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BASH playlist management for your Raspberry Pi

Introduction

I just recently got a Raspberry Pi, which is a decent piece of hardware, but the fact that it can't really do video playback using any other player than omxplayer left me annoyed. Omxplayer isn't a very nice player, most annoyingly it's missing playlist functionality.

To make the Raspberry Pi a bit more useful for me, I decided to make my own playlist manager around omxplayer, and this is it.

What to do

Set up a local bin folder (optional but recommended)

Why would you want to do this? Because you shouldn't be modifying the system folders with your own scripts etc. .. if you feel otherwise, feel free to modify your system any way you want.

Run the following commands on your BASH terminal to create a ~/bin and add it to your path:

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# Create the local bin folder
mkdir "${HOME}/bin"

# Set decent permissions on it
chmod 0700 "${HOME}/bin"

# Add it to your PATH in future sessions
echo -e '\nPATH="${PATH}:${HOME}/bin"' >> "${HOME}/.bashrc"

# And enable it in the current one
export PATH="${PATH}:${HOME}/bin"

If you have other terminal sessions open and want to activate the local bin on them, just run the last line from that on them..

Create the scripts

Create the following two scripts in your local bin, or system bin folder if you didn't create a local bin..

process_playlist

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#!/usr/bin/env bash
#
# Plays videos from playlist
#
# Copyright © 2013 Janne Enberg http://lietu.net/
# This work is free. You can redistribute it and/or modify it under the
# terms of the Do What The Fuck You Want To Public License, Version 2,
# as published by Sam Hocevar. See http://www.wtfpl.net/ for more details.
#

# If you want to switch omxplayer to something else, or add parameters, use these
PLAYER="omxplayer"
PLAYER_OPTIONS=""

# Where is the playlist
PLAYLIST_FILE="${HOME}/.playlist"

# Process playlist contents
while [ true ]; do
        # Sleep a bit so it's possible to kill this
        sleep 1

        # Do nothing if the playlist doesn't exist
        if [ ! -f "${PLAYLIST_FILE}" ]; then
                echo "Playlist file ${PLAYLIST_FILE} not found"
                continue
        fi

        # Get the top of the playlist
        file=$(cat "${PLAYLIST_FILE}" | head -n1)

        # And strip it off the playlist file
        cat "${PLAYLIST_FILE}" | tail -n+2 > "${PLAYLIST_FILE}.new"
        mv "${PLAYLIST_FILE}.new" "${PLAYLIST_FILE}"

        # Skip if this is empty
        if [ -z "${file}" ]; then
                echo "Playlist empty or bumped into an empty entry for some reason"
                continue
        fi

        # Check that the file exists
        if [ ! -f "${file}" ]; then
                echo "Playlist entry ${file} not found"
                continue
        fi

        echo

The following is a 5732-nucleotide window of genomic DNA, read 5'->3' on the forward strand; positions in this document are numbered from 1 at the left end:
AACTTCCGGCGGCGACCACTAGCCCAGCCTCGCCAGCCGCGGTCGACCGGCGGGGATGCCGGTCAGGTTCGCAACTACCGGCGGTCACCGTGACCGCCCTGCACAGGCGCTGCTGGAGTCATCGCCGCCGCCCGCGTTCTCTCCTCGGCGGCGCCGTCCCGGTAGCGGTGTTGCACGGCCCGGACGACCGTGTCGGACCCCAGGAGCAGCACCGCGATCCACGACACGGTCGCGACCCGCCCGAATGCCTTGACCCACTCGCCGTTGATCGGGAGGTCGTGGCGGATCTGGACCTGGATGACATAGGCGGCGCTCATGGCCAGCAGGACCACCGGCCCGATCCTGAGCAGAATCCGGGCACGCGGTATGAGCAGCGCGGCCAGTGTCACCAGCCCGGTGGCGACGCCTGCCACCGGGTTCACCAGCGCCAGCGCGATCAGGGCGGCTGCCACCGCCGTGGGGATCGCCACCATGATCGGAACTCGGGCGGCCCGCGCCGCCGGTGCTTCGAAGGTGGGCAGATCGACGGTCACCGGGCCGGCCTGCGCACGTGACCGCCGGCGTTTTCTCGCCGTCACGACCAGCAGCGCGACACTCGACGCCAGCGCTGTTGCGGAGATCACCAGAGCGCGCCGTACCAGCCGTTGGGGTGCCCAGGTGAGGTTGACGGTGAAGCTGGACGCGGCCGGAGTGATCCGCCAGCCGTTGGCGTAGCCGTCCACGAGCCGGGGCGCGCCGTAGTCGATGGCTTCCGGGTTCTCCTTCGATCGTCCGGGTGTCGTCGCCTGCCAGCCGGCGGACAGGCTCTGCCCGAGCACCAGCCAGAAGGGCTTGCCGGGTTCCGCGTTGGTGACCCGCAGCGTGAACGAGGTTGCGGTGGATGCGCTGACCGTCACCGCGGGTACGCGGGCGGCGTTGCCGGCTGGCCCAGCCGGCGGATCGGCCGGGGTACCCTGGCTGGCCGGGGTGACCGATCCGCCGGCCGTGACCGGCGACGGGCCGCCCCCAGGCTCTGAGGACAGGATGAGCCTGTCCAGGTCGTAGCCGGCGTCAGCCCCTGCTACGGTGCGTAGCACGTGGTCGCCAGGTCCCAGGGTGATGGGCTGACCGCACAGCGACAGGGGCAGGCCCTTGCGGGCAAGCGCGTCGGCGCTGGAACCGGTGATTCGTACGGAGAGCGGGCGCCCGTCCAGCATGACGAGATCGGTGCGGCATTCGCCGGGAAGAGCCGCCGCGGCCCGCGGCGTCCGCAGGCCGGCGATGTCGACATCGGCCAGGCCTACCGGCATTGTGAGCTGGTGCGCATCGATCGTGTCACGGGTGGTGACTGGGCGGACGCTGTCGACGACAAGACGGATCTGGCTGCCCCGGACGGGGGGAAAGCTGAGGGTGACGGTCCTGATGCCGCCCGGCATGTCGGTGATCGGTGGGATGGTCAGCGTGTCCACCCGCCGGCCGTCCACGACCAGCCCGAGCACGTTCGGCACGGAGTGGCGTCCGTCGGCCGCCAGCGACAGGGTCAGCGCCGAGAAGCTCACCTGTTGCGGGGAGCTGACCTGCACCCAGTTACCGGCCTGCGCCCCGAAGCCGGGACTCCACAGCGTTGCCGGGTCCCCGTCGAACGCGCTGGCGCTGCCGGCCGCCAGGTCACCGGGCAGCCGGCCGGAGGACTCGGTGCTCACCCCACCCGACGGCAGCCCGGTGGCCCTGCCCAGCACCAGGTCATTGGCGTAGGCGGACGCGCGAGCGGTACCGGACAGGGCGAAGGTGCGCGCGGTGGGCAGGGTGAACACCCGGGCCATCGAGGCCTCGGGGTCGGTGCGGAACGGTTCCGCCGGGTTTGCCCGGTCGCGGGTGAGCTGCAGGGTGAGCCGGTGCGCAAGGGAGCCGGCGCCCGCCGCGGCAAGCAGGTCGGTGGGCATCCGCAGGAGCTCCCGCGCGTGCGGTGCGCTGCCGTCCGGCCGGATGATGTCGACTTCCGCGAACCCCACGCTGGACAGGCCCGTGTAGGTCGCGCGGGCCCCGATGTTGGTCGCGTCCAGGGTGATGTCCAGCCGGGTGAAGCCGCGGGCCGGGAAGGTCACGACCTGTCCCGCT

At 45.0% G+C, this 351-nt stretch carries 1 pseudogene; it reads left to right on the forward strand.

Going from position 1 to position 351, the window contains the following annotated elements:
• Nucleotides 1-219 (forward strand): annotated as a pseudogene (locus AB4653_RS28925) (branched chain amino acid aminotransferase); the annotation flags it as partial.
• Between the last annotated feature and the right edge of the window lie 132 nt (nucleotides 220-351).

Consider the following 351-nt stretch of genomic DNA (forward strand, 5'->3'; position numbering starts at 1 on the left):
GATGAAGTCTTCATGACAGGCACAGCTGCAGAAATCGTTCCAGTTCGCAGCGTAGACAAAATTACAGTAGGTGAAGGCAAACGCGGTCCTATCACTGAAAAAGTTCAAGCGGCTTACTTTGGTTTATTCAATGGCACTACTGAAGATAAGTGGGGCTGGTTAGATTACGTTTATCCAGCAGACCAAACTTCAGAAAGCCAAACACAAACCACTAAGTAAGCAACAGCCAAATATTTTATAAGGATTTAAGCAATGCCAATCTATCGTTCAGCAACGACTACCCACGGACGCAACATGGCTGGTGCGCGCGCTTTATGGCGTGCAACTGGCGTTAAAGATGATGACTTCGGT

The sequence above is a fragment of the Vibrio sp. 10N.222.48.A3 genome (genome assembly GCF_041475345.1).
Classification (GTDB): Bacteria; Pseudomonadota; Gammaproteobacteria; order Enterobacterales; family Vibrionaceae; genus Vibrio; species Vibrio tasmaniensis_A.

echo "Playing ${file} ..."
        echo

        "${PLAYER}" ${PLAYER_OPTIONS} "${file}"

        echo
        echo "Playback complete, continuing to next item on playlist."
        echo
done

playlist

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#!/usr/bin/env bash
#
# Add files to playlist
#
# Copyright © 2013 Janne Enberg http://lietu.net/
# This work is free. You can redistribute it and/or modify it under the
# terms of the Do What The Fuck You Want To Public License, Version 2,
# as published by Sam Hocevar. See http://www.wtfpl.net/ for more details.
#

# Where is the playlist
PLAYLIST_FILE="${HOME}/.playlist"


# Check for proper usage
if [ $# -eq 0 ]; then
        echo "
Adds files to the system playlist (${PLAYLIST_FILE})

Usage:
  playlist *.avi
  playlist /path/to/futurama/*/*

"

        exit 1
fi

# Loop through arguments given
for entry in "$@"; do
        if [ ! -f "${entry}" ]; then
                echo "Invalid entry, ${entry} .. skipping"
                continue
        fi

        # Get full path to the file
        fullPath=$(readlink -f -- "${entry}")

        # Append file to playlist
        echo "${fullPath}" >> "${PLAYLIST_FILE}"
        echo "Added ${fullPath} to system playlist"
done

It is pretty important that there is nothing in the file before the #!, no new lines, no nothing. Otherwise the formatting doesn't matter much...

Make the scripts executable:

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chmod +x "${HOME}/bin/"*

To make the playlist processing script appear in your menus, you can put the following contents in ~/.local/share/applications/process_playlist.desktop

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[Desktop Entry]
Type=Application
Name=Process system playlist
Exec=process_playlist
Terminal=True
Categories=AudioVideo;Player;
Icon=/usr/share/icons/nuoveXT2/96x96/categories/applications-multimedia.png
Use it

  1. Start process_playlist from a terminal or the menu item.
  2. Find a bunch of media files to add to your playlist, e.g. /path/to/*.avi and to start playing them run: playlist /path/to/*.avi

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Copyright © 2013 Janne Enberg. All rights reserved.